• X-Men: Grand Design: Second Genesis, by Ed Piskor (Marvel)
Best New Series
• Bitter Root, by David Walker, Chuck Brown, and Sanford Green (Image)
• Crowded, by Christopher Sebela, Ro Stein, and Ted Brandt (Image)
• Winner: Gideon Falls, by Jeff Lemire and Andrea Sorrentino (Image)
• Isola, by Brenden Fletcher and Karl Kerschl (Image)
• Man-Eaters, by Chelsea Cain and Kate Niemczyk (Image)
• Skyward, by Joe Henderson and Lee Garbett (Image)
• Winner: The Contradictions, by Sophie Yanow
• Lavender Jack, by Dan Schkade (WEBTOON)
• Let’s Play, by Mongie (WEBTOON)
• Lore Olympus, by Rachel Smythe, (WEBTOON)
• Tiger, Tiger, by Petra Erika Nordlund, (Hiveworks)
• Alex de Campi, Bad Girls (Gallery 13); Twisted Romance (Image)
• Winner: Tom King, Batman, Mister Miracle, Heroes in Crisis, Swamp Thing Winter Special (DC)
• Jeff Lemire, Black
Hammer: Age of Doom, Doctor Star & the Kingdom of Lost Tomorrows,
Quantum Age (Dark Horse); Descender, Gideon Falls, Royal City(Image)
• Mark Russell, Exit
Stage Left: The Snagglepuss Chronicles, Green Lantern/Huckleberry Hound,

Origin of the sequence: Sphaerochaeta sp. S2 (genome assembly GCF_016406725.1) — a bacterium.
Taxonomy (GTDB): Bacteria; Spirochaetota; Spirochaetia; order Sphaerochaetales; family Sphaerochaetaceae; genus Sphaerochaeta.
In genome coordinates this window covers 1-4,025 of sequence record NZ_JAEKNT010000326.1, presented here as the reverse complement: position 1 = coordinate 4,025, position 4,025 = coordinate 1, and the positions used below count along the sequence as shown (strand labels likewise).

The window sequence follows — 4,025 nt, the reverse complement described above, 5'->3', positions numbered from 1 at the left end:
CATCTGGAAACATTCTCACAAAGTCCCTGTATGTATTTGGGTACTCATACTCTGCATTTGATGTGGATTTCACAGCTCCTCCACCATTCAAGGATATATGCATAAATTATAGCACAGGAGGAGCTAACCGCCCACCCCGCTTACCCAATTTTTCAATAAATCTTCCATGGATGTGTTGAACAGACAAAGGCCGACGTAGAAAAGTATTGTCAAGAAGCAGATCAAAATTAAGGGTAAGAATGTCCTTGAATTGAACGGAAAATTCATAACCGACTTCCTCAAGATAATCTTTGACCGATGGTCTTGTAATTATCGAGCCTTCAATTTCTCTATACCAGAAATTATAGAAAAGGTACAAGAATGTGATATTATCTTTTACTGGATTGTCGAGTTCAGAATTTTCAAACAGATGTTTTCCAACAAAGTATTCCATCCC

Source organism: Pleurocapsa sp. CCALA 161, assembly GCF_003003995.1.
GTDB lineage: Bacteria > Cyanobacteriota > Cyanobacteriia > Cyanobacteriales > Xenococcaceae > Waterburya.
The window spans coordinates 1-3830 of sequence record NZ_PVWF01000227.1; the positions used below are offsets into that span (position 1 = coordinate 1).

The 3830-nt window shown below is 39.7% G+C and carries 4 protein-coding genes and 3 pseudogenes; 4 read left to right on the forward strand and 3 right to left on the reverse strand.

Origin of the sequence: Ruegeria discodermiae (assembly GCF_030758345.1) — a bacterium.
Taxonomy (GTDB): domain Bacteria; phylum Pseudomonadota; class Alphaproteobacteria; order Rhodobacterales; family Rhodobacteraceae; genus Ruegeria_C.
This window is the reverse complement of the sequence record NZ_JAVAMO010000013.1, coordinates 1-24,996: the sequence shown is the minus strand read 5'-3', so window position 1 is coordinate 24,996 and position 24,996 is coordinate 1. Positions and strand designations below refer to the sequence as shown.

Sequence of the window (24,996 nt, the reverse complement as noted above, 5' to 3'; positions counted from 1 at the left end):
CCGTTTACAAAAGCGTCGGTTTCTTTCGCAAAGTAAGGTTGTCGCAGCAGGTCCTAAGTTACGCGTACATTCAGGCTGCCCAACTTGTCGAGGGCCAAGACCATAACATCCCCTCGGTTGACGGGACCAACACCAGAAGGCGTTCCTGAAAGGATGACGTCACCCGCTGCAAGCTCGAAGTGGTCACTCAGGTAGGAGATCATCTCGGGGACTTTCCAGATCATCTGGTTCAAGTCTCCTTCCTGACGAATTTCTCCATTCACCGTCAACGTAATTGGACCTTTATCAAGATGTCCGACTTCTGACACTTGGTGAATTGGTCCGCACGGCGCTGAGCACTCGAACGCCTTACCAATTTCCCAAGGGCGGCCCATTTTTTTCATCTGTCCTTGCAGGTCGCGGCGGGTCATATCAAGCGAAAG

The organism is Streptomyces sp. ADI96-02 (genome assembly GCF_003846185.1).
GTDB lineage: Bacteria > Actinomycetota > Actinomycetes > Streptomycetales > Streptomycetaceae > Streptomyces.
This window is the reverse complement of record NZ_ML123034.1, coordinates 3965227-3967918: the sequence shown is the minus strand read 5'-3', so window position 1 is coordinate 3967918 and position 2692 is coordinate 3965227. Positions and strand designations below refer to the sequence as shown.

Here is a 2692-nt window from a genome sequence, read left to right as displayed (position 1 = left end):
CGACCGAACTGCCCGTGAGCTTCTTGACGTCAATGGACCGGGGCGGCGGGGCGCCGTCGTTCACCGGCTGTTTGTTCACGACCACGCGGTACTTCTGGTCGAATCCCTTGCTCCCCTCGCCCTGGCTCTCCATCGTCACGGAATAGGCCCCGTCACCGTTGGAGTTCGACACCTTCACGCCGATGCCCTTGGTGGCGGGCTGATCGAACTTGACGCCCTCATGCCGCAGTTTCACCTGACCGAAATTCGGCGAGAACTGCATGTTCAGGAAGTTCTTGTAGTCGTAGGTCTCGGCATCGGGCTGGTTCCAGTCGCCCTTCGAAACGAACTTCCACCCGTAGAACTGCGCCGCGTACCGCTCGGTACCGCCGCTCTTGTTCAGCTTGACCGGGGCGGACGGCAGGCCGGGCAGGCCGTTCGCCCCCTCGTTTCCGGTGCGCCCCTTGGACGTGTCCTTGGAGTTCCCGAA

Lex Luthor/Porky Pig (DC); Lone Ranger(Dynamite)
• Kelly Thompson,
Nancy Drew (Dynamite); Hawkeye, Jessica Jones, Mr. & Mrs. X, Rogue
& Gambit, Uncanny X-Men, West Coast Avengers (Marvel)
• Chip Zdarsky, Peter Parker: The Spectacular Spider-Man, Marvel Two-in-One(Marvel)
• Sophie Campbell, Wet Moon (Oni)
• Nick Drnaso, Sabrina (Drawn & Quarterly)
• David Lapham, Lodger (Black Crown/IDW); Stray Bullets (Image)
• Nate Powell, Come Again (Top Shelf/IDW)
• Tony Sandoval, Watersnakes (Magnetic/Lion Forge)
• Winner: Jen Wang, The Prince and the Dressmaker (First Second) [Also won for Best Publication for Teens]
Best Penciller/Inker or Penciller/Inker Team
• Matías Bergara, Coda (Boom)
• Winner: Mitch Gerads, Mister Miracle (DC)
• Karl Kerschl, Isola (Image)
• Sonny Liew, Eternity Girl (Vertigo/DC)
• Sean Phillips, Kill or Be Killed, My Heroes Have Always Been Junkies (Image)
Last week, we reviewed the 1st story arc to Garth Ennis and Darick Robertson’s comic: The Boys. This week we are reviewing the Amazon Prime version of the TV Show that launched on 7/26/19.